Anti-Nuclear Protestors Want Bristol Views HeardJanuary 19, 2010
Anti-nuclear protestors will demonstrate in Bristol demanding Bristolians be consulted about plans for two new nuclear reactors near the city.
The protest outside the council house on Tuesday afternoon has been organised by Lib Dem councillor Mark Wright, who has also asked the council to formally oppose the new reactors at Oldbury and Hinkley Point.
Hinkley Point, near Burnham, is about 25 miles from Bristol. Oldbury in Gloucestershire is only 8 miles outside the city boundaries.
Dr Wright, who is a long-term campaigner against nuclear power told Jones The News: “The government is pressing ahead with imposing a new wave of nuclear reactors on the country, because they haven’t pulled their finger out in time to get renewable energy up and running. We’re going to have two of them near Bristol.
“These power stations are being pushed through and there have been no consultations near Bristol. Consultations have been held for people living in the towns just north of Bristol, but none here.
“There are half a million people in greater Bristol and I’m sure many of them have views on these power stations.”
Dr Wright’s motion will be discussed at a full meeting of Bristol City council on Tuesday afternoon. It calls on the city to oppose the new reactors and to demand more consultation for people in the city.
Jim Duffy, Coordinator of the Stop Hinkley campaign group said: “People from Bristol were very involved in the previous Hinkley C inquiry in 1988-89. It will be an important message if the City Council votes to oppose the new development.
“Being downwind from Hinkley and so close to Oldbury, Bristolians should not be excluded from deciding on something that could profoundly affect them.”
The power companies involved in building the new reactors claim they have consulted Bristolians through discussions with the city council and the government.
EDF Energy, the firm that intends to build the new Hinkley Point reactor, told Jones The News in a statement that the first stage of a pre-application public consultation had just finished on January 18, and that they had been encouraged by the level of public response.
They said: “Over 1,000 local people have attended public consultation events and more than 400 stakeholders have participated at additional stakeholder meetings to date. Bristol City Council were formally consulted about our initial proposals and options in November 2009.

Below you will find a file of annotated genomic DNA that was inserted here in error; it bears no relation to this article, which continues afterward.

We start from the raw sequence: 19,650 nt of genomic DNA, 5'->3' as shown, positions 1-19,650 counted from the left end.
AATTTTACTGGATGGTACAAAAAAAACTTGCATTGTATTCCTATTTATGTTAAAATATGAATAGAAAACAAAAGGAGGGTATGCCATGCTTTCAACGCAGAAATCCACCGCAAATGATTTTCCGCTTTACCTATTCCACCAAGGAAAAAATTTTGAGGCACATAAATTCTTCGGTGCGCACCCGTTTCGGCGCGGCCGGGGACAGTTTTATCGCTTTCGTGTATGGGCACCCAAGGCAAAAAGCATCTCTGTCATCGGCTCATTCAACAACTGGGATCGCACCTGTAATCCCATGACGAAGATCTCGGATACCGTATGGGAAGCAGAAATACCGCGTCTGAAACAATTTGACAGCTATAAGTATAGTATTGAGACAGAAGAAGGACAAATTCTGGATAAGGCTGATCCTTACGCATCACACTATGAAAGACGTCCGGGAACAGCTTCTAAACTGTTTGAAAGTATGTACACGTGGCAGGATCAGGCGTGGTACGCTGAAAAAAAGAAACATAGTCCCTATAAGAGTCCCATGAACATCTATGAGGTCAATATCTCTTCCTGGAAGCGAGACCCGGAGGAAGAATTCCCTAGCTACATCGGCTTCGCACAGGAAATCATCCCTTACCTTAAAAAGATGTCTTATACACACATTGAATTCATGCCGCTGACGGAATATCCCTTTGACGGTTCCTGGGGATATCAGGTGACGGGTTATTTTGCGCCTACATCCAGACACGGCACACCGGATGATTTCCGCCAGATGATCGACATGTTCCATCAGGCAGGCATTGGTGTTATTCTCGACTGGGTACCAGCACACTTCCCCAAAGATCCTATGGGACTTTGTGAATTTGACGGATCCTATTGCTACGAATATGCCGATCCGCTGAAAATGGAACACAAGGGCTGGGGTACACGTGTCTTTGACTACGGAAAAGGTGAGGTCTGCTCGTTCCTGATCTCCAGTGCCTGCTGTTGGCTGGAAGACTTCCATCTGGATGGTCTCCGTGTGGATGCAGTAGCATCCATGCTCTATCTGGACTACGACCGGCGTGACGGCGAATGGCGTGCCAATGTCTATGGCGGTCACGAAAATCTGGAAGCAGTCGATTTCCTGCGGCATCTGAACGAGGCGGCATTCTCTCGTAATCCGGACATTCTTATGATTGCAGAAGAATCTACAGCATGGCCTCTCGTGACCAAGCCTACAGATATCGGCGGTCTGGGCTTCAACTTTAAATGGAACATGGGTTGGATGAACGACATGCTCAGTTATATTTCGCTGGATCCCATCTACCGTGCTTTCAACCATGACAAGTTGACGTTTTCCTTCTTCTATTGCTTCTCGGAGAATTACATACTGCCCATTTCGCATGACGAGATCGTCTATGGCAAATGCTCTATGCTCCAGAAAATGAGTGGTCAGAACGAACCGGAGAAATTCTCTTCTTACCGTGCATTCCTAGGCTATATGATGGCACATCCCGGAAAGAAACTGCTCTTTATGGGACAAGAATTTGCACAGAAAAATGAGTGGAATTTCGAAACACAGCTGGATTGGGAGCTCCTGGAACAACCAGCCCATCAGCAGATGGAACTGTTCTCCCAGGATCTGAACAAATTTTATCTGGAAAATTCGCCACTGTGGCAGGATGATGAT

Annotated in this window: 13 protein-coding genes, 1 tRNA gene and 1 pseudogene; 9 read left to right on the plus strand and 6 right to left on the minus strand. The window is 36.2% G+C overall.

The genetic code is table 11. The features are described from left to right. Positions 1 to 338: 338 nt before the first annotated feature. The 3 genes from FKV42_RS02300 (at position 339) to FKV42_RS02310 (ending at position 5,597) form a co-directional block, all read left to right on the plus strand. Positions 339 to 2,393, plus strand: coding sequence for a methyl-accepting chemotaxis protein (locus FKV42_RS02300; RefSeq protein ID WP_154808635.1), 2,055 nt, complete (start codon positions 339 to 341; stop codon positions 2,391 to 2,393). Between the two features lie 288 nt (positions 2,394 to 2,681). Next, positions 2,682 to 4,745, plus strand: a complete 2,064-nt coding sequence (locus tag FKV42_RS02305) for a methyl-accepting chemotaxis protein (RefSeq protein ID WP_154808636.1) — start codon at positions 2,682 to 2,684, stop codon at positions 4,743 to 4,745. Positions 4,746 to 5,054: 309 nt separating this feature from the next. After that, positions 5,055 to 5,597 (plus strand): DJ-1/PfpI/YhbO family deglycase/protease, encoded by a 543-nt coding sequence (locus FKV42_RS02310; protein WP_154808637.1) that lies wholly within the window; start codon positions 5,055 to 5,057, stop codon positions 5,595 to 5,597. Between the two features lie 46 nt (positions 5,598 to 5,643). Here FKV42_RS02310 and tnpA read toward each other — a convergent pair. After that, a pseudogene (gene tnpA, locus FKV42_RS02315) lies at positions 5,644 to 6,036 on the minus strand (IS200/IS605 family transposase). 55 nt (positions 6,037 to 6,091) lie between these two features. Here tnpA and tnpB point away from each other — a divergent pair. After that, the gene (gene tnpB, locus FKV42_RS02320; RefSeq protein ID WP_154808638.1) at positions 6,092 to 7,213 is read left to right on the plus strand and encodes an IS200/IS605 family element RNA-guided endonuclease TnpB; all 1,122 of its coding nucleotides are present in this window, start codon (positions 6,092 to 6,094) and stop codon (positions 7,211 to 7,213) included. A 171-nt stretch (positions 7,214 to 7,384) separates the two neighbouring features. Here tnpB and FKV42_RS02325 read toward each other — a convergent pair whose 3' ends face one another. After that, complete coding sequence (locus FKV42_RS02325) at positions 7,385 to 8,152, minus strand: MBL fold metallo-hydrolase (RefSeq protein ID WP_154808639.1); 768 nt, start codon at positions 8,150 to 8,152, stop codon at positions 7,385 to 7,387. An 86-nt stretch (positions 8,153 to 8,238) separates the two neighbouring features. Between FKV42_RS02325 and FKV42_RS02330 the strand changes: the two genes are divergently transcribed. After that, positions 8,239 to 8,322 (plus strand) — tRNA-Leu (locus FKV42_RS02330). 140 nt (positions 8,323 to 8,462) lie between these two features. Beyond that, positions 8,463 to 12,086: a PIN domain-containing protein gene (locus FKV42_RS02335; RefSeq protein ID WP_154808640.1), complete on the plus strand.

“We continue to welcome views on our proposals and will review all responses before we carry out the second stage of consultation in the spring. Details can be found online at http://www.edfconsultation.info
“The consultation’s focus has been the potential impact of the development of new nuclear power at Hinkley Point, and its associated infrastructure, on surrounding local communities particularly those in West Somerset and neighbouring Sedgemoor.
“Additional national consultations on wider questions beyond the immediate local impact, including the need case for new nuclear and where new power stations might be located have also been conducted by Government through which the residents of Bristol could also express their views.”
Horizon Nuclear Power, the joint venture of E-On and RWE behind Oldbury, said: “Bristol is a very important area to us and no decisions will be made before people and local authorities in and around the city have had a chance to have their say on our proposals.
“We’re still in the very early stages of the project and haven’t even begun the formal consultations we are required to do in the run up to a planning application.
“What we have been carrying out is early informal engagement and we thought it was most sensible to start with the communities nearest the power station. We’re looking forward to expanding this to Bristol as we enter the next stage.
“In the meantime the earliest we would apply for planning permission would be towards the end of 2011 with construction unlikely to begin before 2013, and there will be many opportunities during that time for people to have their say and influence the process.”